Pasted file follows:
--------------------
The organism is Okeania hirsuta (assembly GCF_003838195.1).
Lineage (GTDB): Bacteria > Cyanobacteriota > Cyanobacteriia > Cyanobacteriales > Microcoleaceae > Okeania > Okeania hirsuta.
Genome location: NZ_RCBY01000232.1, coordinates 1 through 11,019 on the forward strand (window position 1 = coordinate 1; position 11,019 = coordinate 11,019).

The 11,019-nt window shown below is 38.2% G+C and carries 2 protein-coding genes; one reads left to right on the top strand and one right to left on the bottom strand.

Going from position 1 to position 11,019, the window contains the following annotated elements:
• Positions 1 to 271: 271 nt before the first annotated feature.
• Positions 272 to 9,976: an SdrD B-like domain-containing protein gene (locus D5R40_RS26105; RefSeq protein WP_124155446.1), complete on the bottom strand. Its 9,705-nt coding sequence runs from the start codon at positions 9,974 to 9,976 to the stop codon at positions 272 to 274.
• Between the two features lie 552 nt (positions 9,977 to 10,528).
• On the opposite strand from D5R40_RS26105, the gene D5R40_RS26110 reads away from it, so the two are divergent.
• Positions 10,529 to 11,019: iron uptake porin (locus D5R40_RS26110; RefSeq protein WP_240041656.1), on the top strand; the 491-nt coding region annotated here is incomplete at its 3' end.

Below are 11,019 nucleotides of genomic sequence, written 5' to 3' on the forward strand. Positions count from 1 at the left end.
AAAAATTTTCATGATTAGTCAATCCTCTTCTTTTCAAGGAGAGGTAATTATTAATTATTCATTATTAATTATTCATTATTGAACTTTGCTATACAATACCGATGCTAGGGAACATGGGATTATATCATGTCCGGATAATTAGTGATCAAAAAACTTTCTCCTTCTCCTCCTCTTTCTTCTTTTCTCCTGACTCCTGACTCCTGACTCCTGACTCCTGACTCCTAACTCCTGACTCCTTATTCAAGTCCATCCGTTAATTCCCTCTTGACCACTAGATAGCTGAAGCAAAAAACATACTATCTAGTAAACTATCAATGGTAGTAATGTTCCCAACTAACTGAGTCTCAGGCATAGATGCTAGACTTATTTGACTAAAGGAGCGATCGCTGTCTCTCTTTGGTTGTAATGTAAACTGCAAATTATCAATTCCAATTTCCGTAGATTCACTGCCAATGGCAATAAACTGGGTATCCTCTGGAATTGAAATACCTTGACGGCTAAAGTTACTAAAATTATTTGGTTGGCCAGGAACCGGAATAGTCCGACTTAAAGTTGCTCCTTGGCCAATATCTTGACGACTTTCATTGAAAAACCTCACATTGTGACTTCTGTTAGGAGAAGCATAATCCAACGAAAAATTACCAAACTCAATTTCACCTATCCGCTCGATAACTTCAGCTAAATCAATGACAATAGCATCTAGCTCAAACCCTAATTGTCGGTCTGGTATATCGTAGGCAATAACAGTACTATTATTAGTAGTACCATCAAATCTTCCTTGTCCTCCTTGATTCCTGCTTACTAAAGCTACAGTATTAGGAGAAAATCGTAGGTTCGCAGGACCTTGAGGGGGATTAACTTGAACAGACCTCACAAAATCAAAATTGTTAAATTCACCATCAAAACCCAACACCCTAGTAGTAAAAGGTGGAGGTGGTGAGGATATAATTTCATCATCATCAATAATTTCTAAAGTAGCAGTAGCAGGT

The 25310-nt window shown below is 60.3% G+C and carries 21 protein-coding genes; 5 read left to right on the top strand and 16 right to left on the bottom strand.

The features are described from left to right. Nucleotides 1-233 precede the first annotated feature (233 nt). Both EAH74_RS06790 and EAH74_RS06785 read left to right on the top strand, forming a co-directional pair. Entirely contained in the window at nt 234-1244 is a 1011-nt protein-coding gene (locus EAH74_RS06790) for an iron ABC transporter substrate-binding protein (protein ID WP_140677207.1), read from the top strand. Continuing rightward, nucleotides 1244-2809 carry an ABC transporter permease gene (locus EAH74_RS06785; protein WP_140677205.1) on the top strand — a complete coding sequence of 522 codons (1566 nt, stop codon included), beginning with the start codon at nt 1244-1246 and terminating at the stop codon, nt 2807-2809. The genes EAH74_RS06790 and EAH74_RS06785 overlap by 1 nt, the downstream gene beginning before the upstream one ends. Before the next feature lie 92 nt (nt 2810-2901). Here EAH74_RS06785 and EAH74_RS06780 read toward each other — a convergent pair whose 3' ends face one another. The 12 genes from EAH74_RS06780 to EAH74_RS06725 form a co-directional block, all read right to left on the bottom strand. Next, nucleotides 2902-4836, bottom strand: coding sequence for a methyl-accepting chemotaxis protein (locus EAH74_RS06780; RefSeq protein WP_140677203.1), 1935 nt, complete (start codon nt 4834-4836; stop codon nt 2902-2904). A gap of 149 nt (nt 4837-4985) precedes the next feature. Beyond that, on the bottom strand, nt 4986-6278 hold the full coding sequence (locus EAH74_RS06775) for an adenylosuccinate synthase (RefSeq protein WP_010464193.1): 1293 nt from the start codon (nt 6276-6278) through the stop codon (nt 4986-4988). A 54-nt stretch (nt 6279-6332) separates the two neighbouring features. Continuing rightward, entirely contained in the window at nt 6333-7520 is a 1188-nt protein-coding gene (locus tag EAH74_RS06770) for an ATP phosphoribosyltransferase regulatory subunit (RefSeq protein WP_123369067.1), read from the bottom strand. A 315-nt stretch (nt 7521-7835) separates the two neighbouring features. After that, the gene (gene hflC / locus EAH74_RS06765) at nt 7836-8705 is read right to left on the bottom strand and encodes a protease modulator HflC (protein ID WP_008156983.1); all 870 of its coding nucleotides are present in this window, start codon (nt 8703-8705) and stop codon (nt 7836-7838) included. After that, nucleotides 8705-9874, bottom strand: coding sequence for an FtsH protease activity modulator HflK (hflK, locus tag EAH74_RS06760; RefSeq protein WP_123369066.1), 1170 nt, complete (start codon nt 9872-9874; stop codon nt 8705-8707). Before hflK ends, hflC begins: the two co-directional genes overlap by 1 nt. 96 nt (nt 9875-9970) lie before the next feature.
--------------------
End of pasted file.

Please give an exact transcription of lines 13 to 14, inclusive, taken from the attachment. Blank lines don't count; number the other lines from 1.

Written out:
The 25310-nt window shown below is 60.3% G+C and carries 21 protein-coding genes; 5 read left to right on the top strand and 16 right to left on the bottom strand.

The features are described from left to right. Nucleotides 1-233 precede the first annotated feature (233 nt). Both EAH74_RS06790 and EAH74_RS06785 read left to right on the top strand, forming a co-directional pair. Entirely contained in the window at nt 234-1244 is a 1011-nt protein-coding gene (locus EAH74_RS06790) for an iron ABC transporter substrate-binding protein (protein ID WP_140677207.1), read from the top strand. Continuing rightward, nucleotides 1244-2809 carry an ABC transporter permease gene (locus EAH74_RS06785; protein WP_140677205.1) on the top strand — a complete coding sequence of 522 codons (1566 nt, stop codon included), beginning with the start codon at nt 1244-1246 and terminating at the stop codon, nt 2807-2809. The genes EAH74_RS06790 and EAH74_RS06785 overlap by 1 nt, the downstream gene beginning before the upstream one ends. Before the next feature lie 92 nt (nt 2810-2901). Here EAH74_RS06785 and EAH74_RS06780 read toward each other — a convergent pair whose 3' ends face one another. The 12 genes from EAH74_RS06780 to EAH74_RS06725 form a co-directional block, all read right to left on the bottom strand. Next, nucleotides 2902-4836, bottom strand: coding sequence for a methyl-accepting chemotaxis protein (locus EAH74_RS06780; RefSeq protein WP_140677203.1), 1935 nt, complete (start codon nt 4834-4836; stop codon nt 2902-2904). A gap of 149 nt (nt 4837-4985) precedes the next feature. Beyond that, on the bottom strand, nt 4986-6278 hold the full coding sequence (locus EAH74_RS06775) for an adenylosuccinate synthase (RefSeq protein WP_010464193.1): 1293 nt from the start codon (nt 6276-6278) through the stop codon (nt 4986-4988). A 54-nt stretch (nt 6279-6332) separates the two neighbouring features. Continuing rightward, entirely contained in the window at nt 6333-7520 is a 1188-nt protein-coding gene (locus tag EAH74_RS06770) for an ATP phosphoribosyltransferase regulatory subunit (RefSeq protein WP_123369067.1), read from the bottom strand. A 315-nt stretch (nt 7521-7835) separates the two neighbouring features. After that, the gene (gene hflC / locus EAH74_RS06765) at nt 7836-8705 is read right to left on the bottom strand and encodes a protease modulator HflC (protein ID WP_008156983.1); all 870 of its coding nucleotides are present in this window, start codon (nt 8703-8705) and stop codon (nt 7836-7838) included. After that, nucleotides 8705-9874, bottom strand: coding sequence for an FtsH protease activity modulator HflK (hflK, locus tag EAH74_RS06760; RefSeq protein WP_123369066.1), 1170 nt, complete (start codon nt 9872-9874; stop codon nt 8705-8707). Before hflK ends, hflC begins: the two co-directional genes overlap by 1 nt. 96 nt (nt 9875-9970) lie before the next feature.